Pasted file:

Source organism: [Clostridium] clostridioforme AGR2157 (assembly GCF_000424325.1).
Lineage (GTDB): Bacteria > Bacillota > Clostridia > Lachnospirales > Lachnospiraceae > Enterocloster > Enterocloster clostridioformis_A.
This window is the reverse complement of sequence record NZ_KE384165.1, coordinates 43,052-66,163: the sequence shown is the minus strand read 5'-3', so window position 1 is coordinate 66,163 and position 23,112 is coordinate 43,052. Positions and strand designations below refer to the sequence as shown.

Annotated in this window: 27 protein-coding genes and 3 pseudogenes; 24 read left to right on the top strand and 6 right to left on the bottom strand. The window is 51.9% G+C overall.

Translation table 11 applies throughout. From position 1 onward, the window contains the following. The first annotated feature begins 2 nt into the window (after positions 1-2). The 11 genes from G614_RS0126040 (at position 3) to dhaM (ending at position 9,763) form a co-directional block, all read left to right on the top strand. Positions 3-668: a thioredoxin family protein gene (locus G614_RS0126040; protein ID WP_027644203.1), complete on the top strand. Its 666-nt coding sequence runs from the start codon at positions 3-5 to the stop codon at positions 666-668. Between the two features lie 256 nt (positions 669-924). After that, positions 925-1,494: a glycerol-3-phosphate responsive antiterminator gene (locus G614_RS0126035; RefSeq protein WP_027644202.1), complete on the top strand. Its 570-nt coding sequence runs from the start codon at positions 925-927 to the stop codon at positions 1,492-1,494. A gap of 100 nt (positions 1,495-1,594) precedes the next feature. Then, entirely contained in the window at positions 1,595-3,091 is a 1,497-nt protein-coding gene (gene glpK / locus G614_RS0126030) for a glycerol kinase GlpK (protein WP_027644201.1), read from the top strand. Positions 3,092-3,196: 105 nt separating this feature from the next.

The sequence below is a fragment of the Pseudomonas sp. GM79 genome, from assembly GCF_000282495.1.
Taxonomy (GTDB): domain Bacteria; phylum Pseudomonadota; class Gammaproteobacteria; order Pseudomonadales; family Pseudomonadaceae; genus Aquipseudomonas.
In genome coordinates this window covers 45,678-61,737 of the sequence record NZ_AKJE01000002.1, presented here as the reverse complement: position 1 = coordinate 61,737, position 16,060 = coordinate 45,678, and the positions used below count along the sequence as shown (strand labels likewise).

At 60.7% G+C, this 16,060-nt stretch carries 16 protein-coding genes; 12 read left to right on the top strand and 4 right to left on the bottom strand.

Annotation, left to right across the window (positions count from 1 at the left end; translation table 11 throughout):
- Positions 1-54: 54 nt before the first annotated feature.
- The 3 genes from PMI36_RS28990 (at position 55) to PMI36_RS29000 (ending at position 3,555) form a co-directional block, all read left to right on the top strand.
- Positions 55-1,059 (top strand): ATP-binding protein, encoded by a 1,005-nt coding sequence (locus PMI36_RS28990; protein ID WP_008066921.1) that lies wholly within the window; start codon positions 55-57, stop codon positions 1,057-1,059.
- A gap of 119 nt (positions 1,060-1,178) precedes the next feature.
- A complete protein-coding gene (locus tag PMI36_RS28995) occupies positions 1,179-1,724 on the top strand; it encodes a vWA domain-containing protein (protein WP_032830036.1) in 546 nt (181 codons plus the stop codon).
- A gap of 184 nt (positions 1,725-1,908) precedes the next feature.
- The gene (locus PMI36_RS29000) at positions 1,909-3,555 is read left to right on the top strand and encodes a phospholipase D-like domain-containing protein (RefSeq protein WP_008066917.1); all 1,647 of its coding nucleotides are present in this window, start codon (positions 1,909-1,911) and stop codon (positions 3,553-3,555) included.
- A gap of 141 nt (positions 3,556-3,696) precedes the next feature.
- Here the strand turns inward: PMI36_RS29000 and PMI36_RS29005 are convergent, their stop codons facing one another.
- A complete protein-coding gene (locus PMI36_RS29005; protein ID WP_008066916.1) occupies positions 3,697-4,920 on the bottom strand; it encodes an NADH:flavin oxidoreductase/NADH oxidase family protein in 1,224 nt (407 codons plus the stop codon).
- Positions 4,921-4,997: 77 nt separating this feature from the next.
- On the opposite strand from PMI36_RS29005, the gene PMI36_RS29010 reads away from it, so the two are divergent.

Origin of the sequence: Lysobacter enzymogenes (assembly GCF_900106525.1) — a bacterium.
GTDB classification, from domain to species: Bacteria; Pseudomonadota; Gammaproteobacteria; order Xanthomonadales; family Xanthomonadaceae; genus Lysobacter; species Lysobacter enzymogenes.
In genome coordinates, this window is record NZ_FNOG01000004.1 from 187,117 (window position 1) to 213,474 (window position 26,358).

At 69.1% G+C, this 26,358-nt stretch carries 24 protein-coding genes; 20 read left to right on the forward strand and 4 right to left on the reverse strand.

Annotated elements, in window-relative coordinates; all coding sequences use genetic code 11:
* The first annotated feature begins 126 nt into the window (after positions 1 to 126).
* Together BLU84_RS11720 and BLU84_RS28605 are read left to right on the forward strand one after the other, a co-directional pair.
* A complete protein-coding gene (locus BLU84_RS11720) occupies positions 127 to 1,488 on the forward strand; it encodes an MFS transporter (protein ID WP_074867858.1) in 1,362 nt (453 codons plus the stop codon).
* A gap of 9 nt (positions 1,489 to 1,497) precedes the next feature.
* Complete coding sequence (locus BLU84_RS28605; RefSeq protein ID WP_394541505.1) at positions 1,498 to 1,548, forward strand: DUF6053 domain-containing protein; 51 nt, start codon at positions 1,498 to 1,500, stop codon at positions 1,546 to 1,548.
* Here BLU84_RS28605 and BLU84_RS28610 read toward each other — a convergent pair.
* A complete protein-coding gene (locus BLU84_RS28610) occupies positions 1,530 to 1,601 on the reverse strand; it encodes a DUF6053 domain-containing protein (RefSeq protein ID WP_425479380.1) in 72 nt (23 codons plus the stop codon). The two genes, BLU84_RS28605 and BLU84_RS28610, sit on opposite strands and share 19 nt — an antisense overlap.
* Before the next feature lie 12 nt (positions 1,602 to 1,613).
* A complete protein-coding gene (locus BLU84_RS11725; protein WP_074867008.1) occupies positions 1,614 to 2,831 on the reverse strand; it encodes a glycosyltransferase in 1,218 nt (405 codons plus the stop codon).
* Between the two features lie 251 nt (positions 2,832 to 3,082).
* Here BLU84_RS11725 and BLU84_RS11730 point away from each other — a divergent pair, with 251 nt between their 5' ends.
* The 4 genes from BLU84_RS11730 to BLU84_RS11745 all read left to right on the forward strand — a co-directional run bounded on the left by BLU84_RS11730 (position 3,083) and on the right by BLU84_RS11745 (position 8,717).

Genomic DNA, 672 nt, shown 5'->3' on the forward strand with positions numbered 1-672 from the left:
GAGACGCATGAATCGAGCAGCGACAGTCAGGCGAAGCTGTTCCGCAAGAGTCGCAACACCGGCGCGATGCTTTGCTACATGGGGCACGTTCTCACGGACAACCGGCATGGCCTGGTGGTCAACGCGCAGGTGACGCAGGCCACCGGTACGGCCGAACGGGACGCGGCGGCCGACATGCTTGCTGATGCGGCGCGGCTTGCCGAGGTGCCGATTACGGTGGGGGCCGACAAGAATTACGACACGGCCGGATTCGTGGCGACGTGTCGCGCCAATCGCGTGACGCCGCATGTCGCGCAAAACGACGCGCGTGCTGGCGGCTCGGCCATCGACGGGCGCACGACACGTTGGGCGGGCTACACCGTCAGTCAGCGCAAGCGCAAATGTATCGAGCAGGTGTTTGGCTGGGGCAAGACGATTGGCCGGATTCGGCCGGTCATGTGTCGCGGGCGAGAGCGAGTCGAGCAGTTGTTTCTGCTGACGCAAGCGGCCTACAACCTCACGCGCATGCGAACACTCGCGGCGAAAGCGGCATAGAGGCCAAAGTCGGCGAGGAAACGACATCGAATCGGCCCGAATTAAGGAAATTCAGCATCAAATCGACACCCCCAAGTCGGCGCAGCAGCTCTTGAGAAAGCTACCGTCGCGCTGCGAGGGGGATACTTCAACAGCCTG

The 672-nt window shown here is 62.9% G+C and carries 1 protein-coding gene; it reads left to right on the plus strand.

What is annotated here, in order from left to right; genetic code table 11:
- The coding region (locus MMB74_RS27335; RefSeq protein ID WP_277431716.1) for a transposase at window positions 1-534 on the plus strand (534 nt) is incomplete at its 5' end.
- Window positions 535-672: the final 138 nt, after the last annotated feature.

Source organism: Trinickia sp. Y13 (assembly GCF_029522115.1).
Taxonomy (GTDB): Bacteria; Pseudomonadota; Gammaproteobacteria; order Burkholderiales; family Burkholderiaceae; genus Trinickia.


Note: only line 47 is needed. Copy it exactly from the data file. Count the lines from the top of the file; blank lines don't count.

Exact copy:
Taxonomy (GTDB): Bacteria; Pseudomonadota; Gammaproteobacteria; order Burkholderiales; family Burkholderiaceae; genus Trinickia.